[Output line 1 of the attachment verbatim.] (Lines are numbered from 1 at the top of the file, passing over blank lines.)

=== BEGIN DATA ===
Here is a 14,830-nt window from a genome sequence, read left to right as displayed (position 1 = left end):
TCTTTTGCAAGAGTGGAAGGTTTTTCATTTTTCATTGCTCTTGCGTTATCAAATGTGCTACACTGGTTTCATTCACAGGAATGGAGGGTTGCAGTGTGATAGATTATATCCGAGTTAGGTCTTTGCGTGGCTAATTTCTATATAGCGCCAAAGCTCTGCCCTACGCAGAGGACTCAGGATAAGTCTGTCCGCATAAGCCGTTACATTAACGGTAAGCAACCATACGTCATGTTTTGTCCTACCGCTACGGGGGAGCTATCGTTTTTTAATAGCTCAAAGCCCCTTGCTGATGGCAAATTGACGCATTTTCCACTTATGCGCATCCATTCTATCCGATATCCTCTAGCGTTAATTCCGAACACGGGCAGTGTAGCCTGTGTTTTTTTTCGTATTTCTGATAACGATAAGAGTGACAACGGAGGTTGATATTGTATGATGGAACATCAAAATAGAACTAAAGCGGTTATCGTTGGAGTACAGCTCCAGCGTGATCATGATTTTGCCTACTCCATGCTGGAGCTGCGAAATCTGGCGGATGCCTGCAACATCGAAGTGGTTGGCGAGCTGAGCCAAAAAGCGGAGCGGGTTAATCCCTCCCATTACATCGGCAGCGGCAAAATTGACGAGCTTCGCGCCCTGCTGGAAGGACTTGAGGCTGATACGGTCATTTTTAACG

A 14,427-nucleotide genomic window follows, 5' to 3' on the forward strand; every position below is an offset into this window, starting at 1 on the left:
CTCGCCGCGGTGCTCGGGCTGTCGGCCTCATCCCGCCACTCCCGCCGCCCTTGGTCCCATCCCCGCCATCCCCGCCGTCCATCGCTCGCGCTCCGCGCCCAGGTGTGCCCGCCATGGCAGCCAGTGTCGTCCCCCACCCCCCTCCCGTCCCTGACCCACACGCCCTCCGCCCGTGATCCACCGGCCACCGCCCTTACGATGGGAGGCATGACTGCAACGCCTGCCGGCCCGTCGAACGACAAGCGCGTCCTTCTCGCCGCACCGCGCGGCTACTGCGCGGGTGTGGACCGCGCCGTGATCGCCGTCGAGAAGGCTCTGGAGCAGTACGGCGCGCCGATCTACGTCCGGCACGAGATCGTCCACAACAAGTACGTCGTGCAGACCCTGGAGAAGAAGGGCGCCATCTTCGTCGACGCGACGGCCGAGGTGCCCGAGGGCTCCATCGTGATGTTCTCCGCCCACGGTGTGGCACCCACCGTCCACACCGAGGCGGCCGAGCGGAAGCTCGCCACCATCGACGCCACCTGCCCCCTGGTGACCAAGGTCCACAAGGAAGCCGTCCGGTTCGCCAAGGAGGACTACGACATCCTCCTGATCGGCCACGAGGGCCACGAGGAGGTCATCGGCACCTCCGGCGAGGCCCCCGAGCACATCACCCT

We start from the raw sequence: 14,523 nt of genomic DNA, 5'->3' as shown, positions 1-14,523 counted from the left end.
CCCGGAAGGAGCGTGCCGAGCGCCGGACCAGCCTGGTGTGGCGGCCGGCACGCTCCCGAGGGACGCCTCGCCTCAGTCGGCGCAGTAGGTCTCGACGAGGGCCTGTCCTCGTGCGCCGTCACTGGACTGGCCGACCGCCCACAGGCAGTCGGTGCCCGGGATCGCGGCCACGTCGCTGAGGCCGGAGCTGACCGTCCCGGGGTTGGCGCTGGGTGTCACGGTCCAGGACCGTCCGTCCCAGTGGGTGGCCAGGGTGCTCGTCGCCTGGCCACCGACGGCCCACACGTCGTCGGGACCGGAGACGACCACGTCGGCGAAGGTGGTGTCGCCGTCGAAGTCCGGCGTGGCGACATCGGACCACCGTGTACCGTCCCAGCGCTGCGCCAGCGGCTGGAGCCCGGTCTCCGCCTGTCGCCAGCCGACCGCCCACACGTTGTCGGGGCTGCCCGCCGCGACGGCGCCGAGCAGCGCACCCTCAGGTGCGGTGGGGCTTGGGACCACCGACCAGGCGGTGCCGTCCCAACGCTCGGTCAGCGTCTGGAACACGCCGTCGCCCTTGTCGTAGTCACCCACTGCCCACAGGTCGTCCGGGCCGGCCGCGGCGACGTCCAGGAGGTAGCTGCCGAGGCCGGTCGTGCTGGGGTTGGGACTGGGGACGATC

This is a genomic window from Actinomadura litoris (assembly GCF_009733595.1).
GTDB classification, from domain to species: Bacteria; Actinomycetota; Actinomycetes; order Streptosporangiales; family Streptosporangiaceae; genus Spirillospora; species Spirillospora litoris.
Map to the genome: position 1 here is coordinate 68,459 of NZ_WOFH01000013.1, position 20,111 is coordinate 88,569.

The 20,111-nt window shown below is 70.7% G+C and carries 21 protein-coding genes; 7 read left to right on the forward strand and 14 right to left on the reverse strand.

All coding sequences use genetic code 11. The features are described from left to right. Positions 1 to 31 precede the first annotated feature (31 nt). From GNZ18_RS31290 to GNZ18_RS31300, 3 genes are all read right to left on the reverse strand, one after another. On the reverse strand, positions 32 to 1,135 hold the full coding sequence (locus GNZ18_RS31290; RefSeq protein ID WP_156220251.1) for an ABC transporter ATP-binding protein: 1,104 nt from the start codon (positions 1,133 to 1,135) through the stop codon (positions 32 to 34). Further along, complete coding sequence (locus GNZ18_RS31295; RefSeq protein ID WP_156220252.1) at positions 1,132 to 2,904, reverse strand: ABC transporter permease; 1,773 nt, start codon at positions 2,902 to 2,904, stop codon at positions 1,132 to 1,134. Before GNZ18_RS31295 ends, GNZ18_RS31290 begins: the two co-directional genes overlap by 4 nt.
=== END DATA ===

Here is a 14,830-nt window from a genome sequence, read left to right as displayed (position 1 = left end):